Child Harnesses - Page 2

Child Harnesses

This is a discussion on Child Harnesses within the Off Topic & Humor Discussion forums, part of the The Back Porch category; Originally Posted by mathewsman So I got a poll here what do you think about them. my 13 month old loves to walk around the ...

View Poll Results: Do you think harneses are ok

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  • Yes

    40 50.63%
  • no

    33 41.77%
  • other

    6 7.59%
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Thread: Child Harnesses

  1. #16
    Distinguished Member Array Rugergirl's Avatar
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    Jan 2009
    Quote Originally Posted by mathewsman View Post
    So I got a poll here what do you think about them. my 13 month old loves to walk around the store by herself and doesent like to hold anybodys hand so we got her one. she does pretty well on it and we only use it so she doesent run off on us and also the safty feature it takes a long time to try to get her out of it or at least enough time that they wont do it again hint hint.
    She doesn't like to hold a parents hand? Who is the parent here?
    If she is 13 months and you can't control her now, what do you plan to do when she is running your household?
    Disclaimer: The posts made by this member are only the members opinion, not a reflection on anyone else, nor the group, and should not be cause for anyone to get their undergarments wedged in an uncomfortable position.

  2. #17
    Senior Member Array hudsonvalley's Avatar
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    Jan 2008
    lower hudson valley ny

    Why...? You out of duct tape?

    I guess a harness is good....did you run out of duct tape? Good thing about duct tape is you only have to do it once....after that they straighten up just by the sound of pulling some off the roll........
    Government's first duty is to protect the people, not run their lives.
    ---Ronald Reagan

  3. #18
    Member Array OlJim's Avatar
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    Dec 2009
    NE Oklahoma
    If your parenting skills are such that you feel you need to put your child on a leash then it is your call. Personally I whistle every time I see a kid being led around like a dog. I guess this is a NO vote!!!!!!

  4. #19
    Member Array Ghuqu2's Avatar
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    Apr 2007
    I voted other
    In most cases I would have to say no. Going to the mall or other shopping you should have enough situational awareness not to treat your kid like a dog. I have two young sons (4 & 6) and at an early age they have been instilled with holding my hand and staying close. As they have gotten older they have more "wander" room, but I use the adage if they can't see my eyes I can't see them.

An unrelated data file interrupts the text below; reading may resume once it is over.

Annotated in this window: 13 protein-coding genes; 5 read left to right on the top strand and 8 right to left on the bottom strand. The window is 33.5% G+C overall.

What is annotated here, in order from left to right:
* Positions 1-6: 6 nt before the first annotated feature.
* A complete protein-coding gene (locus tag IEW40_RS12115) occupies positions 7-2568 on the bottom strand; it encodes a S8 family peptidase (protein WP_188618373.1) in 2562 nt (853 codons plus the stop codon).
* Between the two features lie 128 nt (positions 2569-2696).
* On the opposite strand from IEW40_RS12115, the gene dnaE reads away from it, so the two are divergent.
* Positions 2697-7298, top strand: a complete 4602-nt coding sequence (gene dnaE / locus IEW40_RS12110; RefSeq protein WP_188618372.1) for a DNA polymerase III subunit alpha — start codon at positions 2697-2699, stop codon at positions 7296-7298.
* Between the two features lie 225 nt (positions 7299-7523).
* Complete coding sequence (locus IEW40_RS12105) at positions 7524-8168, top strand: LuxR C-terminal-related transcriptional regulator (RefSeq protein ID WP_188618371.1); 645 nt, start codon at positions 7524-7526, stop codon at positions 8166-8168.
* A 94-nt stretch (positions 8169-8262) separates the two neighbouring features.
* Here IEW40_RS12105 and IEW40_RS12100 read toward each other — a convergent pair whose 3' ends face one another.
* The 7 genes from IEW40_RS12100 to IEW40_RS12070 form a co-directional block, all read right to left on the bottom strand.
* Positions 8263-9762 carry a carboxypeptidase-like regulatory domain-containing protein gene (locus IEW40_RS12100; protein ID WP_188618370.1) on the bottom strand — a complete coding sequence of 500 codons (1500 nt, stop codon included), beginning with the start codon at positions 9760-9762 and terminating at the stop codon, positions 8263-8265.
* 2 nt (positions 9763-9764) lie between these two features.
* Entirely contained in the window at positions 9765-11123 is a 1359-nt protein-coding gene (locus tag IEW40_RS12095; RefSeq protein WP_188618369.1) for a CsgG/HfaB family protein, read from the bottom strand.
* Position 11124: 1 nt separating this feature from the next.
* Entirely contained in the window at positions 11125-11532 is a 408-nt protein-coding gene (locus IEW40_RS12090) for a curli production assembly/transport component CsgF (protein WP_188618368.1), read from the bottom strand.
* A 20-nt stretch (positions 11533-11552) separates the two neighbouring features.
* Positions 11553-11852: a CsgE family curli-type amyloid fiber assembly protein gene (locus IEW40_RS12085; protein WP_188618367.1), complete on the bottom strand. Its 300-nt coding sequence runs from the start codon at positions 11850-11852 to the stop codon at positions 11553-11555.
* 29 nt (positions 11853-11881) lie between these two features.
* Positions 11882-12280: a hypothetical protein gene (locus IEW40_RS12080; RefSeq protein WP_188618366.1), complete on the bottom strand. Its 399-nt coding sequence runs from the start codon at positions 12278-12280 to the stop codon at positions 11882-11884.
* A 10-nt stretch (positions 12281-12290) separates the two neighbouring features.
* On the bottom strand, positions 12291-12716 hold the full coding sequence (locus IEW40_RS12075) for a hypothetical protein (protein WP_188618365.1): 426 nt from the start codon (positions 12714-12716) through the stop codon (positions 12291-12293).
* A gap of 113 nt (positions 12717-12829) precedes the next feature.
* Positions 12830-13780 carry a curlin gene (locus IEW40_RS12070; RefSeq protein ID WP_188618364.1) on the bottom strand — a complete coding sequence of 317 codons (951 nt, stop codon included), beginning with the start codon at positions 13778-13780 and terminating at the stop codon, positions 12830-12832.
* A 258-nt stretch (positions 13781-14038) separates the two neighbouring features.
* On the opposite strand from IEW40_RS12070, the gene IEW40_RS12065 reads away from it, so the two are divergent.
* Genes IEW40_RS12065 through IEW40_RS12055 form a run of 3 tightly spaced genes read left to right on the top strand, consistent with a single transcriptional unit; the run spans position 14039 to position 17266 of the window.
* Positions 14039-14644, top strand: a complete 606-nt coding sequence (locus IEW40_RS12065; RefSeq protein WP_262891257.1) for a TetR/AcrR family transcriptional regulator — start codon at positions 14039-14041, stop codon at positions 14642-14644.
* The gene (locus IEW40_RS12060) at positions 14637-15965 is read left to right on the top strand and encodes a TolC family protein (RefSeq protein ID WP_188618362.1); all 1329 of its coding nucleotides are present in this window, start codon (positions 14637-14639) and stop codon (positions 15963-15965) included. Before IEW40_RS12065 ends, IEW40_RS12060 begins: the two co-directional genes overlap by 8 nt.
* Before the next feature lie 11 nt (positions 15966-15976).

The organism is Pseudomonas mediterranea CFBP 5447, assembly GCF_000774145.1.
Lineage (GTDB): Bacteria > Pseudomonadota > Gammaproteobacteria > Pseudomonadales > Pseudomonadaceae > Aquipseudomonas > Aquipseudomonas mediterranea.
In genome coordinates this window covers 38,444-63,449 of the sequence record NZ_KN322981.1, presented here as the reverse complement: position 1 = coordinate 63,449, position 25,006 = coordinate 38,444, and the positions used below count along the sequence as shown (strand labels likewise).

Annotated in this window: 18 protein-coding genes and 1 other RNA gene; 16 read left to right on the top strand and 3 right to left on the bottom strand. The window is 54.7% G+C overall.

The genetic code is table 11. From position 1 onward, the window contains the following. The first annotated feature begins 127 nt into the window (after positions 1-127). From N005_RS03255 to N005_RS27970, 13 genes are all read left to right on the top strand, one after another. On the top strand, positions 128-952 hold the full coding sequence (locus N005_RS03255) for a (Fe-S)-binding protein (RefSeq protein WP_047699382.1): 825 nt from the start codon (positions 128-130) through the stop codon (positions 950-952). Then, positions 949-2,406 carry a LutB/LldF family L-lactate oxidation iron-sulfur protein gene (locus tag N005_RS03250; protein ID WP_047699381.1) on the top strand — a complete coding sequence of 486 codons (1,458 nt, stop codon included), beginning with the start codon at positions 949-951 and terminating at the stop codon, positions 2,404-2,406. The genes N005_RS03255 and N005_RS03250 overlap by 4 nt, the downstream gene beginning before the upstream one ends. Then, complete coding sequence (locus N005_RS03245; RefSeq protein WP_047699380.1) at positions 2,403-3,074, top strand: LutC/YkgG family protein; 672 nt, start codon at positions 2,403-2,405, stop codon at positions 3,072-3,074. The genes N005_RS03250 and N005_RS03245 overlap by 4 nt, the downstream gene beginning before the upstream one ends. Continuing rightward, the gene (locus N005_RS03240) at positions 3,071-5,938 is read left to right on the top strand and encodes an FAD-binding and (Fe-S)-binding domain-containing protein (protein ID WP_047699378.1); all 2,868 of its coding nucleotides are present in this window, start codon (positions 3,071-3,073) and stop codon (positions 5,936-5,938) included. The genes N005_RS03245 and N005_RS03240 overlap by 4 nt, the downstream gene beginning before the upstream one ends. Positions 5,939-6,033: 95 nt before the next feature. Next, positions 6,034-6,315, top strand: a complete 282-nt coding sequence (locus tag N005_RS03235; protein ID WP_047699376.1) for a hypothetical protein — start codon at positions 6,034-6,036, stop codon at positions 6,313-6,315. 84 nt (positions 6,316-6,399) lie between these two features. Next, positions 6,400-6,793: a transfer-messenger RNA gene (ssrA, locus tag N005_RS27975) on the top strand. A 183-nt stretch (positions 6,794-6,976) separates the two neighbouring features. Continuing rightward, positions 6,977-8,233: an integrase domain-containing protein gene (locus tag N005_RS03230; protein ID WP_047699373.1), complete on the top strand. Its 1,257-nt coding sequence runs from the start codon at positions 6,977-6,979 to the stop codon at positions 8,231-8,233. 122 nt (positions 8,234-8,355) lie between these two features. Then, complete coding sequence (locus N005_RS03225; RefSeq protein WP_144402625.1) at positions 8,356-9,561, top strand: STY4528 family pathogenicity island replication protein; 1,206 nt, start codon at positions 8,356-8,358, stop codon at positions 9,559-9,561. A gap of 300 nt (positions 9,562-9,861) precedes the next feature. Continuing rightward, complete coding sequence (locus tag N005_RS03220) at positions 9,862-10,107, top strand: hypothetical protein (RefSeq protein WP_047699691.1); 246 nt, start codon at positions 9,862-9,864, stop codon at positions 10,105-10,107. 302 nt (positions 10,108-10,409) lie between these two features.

On the Polly Anna side I do see a use for them in situations like airports and foreign locals. We were stationed in lots of places as a kid and tethers were common, but my folks used bright jackets and clothes to keep an eye on me (think hunter orange).
    "The millions of people, armed in the holy cause of liberty, and in such a country as that which we possess, are invincible by any force which our enemy can send against us." Patrick Henry 1775

    Vegetarian: Indian for inept hunter.

  5. #20
    VIP Member Array chiefjason's Avatar
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    Jul 2009
    Hickory, NC
    My kids have 2 options in parking lots, hold a hand or get in a buggy. In the store it's stay close to us or get in the buggy. Pitch a fit and you go back in the car with daddy, not a good thing. I think I've been back to the car once. Been close a few times. I get complimented on how well behaved my kids are in public. Because we have taught them they can't have the run of the store. TEACH them to behave correctly, not rely on some outside device to do it. My .02
    I prefer to live dangerously free than safely caged!

    "Our houses are protected by the good Lord and a gun. And you might meet 'em both if you show up here not welcome son." Josh Thompson "Way Out Here"

  6. #21
    VIP Member Array dukalmighty's Avatar
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    Feb 2008
    Back in the early 60's my mom had 3 kids walking and a baby,everyone within about a year of each other,she was flying to Germany to meet up with my Dad who was stationed there USAF and went ahead to get everything set before we arrived.she got some leather harnesses and leashes for us so she could keep us under control,she was also delayed at the airport for almost 24 hours.She said it was a nightmare,as long as we walked ahead like we were suppose to it was good,but a 5 year old a 4 year old and a 3 year old don't do straight very long,